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Do You Start and Part with Love?

How do you do ‘Hi’s’ and ‘Bye’s’ with those you love?   To keep a love relationship healthy it is best if every (yes every) ‘Hello’ and ‘Goodbye’ experience includes at least a brief love connecting and sharing experience.  Every “Hello, I’m home” event is best done with a hug, a pat, a caress, a nuzzle or a kiss.  Going past each other to whatever you want to get to next without any expression of connecting love can be detrimental to your love relationships.  Likewise, every “So long” is better done with similar brief expressions of love.

In some relationships the lack of such love when parting can lead to hours of vague anxiety, worrying “is anything wrong”.  Starting off time together with a little demonstration of love means that the following time is more likely to go well.  Ending a time together with expressed and received love actions makes your next encounter more likely to be a bit sooner, a bit better and a bit more wanted.  People who start and part with love are seen as having better attitudes, better cooperation likelihood, less stress and a host of other small but significant benefits.

Many couples and many families I see in counseling for reasons of deteriorating relationships have not been greeting each other or saying goodbye to each other with any love at all.  Sometimes there is no greeting or saying goodbye what so ever.  Often when I get them to experiment with a little ‘start and part’ love action improvement begins.  This is one of the simplest and quickest ways to start toward the repair, or enhancement, of a love relationship.  Notice that this is the way most pet dogs (who were put in the world to teach us love according to an old Indian legend) do it.  Actually many apparently love- connected mammals greet and part with what looks like shows of affection.  So maybe love starting and parting is natural.

It is not only failing love relationships that often lack this love expression ‘start and part’ behavior. ‘Blah’ and ‘in a rut’ stagnant, and semi-functional relationships frequently exhibit this lack of love ‘start and part’ way of doing things.  So, I would like to suggest you check out how well your love shows in ‘start and part’ situations.  Might you do well to greet your spouse, children, friends, and maybe even yourself with an improved, more love demonstrative ‘start and part’ set of actions?  Would you like to dedicate yourself to starting every encounter with a brief but sincere show of love?

Be sure to do that before you try to take care of anything else each time you encounter a loved one even if you have been away from them only for a brief amount of time.  When coming together after work, going to the store , visiting with others, etc. making some action to lovingly touch, saying words of love followed by asking “How are you feeling” delivered with a loving tone of voice and loving facial expressions are usual ways to create a pleasant and caring environment.

Coming in from outside while saying a term of endearment like “Hello, Sweetheart”, giving a good morning kiss upon waking, smiling at first sight of one another, and adding a caress or pat are also quite helpful.  Departing with similar sentiments and behaviors works in much the same way.  If you already do these sort of things ask yourself how can you improve?  If you don’t already do this sort of ‘start and part’ love might you want to dedicate yourself to making a plan to do so, and enacting it?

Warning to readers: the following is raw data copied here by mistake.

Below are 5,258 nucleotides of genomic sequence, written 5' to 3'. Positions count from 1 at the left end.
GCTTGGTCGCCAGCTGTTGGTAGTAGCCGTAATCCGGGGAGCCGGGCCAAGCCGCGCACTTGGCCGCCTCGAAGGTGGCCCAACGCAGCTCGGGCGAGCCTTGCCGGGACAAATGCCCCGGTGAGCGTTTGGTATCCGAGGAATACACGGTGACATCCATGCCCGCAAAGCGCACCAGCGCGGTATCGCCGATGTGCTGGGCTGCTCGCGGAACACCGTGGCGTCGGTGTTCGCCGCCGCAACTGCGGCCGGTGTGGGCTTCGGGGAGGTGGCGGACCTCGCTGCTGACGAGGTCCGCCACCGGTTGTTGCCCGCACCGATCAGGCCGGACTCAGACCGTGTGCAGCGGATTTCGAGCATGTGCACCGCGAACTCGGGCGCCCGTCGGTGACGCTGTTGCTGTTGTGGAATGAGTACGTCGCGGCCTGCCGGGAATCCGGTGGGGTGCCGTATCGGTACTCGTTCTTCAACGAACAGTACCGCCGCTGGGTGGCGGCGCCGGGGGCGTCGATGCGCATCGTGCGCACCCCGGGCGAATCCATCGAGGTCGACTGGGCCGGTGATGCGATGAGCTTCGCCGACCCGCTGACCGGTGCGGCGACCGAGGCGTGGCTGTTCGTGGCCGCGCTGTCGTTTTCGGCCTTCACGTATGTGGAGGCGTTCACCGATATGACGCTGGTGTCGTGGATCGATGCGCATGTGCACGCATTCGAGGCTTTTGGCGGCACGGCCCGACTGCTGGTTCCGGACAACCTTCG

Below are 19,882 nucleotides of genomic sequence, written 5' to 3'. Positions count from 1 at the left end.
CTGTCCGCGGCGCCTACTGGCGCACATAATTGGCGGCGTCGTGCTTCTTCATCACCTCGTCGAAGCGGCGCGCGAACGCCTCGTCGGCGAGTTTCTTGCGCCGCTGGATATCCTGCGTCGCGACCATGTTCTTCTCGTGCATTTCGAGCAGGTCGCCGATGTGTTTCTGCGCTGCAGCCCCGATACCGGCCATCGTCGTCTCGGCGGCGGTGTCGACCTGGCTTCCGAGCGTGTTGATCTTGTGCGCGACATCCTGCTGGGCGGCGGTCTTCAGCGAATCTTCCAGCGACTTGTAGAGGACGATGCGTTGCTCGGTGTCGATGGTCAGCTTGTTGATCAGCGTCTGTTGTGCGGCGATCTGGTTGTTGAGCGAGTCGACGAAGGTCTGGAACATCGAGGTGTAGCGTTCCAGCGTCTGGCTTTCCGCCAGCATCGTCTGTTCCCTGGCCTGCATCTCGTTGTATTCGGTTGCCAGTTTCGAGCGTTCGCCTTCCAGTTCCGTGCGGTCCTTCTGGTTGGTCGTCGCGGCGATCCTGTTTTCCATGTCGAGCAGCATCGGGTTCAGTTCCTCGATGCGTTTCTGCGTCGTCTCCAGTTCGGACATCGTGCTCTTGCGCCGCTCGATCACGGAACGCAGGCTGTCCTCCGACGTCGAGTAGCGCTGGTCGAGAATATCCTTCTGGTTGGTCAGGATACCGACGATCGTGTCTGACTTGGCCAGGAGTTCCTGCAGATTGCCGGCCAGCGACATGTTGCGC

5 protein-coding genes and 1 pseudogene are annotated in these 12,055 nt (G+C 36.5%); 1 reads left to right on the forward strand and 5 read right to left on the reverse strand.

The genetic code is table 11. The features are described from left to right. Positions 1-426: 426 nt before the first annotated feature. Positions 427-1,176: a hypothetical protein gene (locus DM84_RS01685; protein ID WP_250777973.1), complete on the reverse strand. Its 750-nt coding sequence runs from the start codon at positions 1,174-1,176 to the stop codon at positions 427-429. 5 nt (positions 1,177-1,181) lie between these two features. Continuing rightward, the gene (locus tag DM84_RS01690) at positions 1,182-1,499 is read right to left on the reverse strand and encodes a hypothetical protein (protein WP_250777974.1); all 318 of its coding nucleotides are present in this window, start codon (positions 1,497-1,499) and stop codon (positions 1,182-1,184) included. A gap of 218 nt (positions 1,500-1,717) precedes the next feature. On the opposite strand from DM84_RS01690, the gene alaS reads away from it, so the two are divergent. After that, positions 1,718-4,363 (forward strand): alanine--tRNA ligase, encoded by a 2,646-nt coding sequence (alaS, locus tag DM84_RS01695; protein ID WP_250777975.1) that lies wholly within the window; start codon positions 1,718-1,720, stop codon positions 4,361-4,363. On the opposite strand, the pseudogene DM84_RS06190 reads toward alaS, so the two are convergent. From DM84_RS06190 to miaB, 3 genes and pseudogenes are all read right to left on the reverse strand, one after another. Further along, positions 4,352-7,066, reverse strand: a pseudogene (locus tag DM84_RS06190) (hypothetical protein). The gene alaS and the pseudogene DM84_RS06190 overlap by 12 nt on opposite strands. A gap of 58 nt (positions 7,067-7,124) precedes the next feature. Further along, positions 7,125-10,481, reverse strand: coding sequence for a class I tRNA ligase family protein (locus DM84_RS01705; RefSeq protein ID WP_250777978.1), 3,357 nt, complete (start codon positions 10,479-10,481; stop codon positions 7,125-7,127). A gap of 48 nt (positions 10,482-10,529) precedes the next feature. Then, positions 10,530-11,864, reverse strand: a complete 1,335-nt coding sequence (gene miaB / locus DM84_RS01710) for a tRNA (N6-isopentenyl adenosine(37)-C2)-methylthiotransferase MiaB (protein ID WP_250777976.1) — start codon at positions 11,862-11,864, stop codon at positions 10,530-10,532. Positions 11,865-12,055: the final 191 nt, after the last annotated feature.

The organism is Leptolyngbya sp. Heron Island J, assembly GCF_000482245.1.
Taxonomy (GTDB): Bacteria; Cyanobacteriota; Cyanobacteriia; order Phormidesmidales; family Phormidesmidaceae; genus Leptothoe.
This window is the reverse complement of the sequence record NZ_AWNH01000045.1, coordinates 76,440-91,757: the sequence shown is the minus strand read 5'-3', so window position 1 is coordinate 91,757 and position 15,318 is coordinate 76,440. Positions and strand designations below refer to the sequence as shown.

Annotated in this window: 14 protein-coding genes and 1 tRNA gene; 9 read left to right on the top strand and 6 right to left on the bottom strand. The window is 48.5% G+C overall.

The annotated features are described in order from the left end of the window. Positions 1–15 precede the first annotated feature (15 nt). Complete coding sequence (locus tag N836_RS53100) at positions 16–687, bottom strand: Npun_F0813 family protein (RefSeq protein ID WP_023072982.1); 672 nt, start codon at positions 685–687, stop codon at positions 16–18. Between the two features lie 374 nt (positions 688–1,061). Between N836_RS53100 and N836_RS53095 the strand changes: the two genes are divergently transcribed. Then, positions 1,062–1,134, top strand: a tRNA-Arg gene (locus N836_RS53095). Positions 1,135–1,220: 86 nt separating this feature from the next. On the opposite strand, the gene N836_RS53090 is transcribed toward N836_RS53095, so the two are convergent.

If when coming together you usually begin with some sort of practical ‘what’s to be done’ talk, or ‘what has been done’ inquiry a sense of low grade aggravation is likely to grow.  If the last thing said on departure is something like “Remember to mail the letter, pickup the cleaning, do your homework”, etc. that person’s return to you is less likely to be happy.

If the last thing said is a message of love the reverse is true.  Get the practical messages said but end with an expression of love.  If the first thing said upon coming together is “Did you remember to pay the bills, do your assignment, call so-and-so”, etc. a small dose of subconscious emotional abrasion may occur.  That abrasion experience could later lead to growing difficulty, or at least to fairly strong disappointment.  If instead a happy “Hello, darling, it’s so good to be with you”, or something like that, starts a new encounter with each other it is much more likely to go smoothly.  Usually it only takes 20 seconds or less to start or part lovingly.  The return on your loving effort can yield hours of happier time together.  Of course you can take longer than 20 seconds and do it even better if you want to.

If you are the recipient of loving ‘start and part’ behaviors do you soak them up, reciprocate in kind, and cycle the love being offered?  Ignoring, or quickly moving away from such tokens of love deprives yourself and your loved one from the healthy, positive effects of these small important actions.  Unfortunately, in our fast paced, often goal oriented and impersonal daily lives there is an insufficiency of loving behaviors, so savoring those love actions that do come your way can enrich your life.

A good love relationship takes good love teamwork.  Good teamwork love takes good sending and good receiving.  Being a good receiver and an equal participant when a loved one initiates a ‘start or part’ love action helps the process of good teamwork love quite a lot.  So, if a love ‘start or part’ action comes your way take it in and send some back.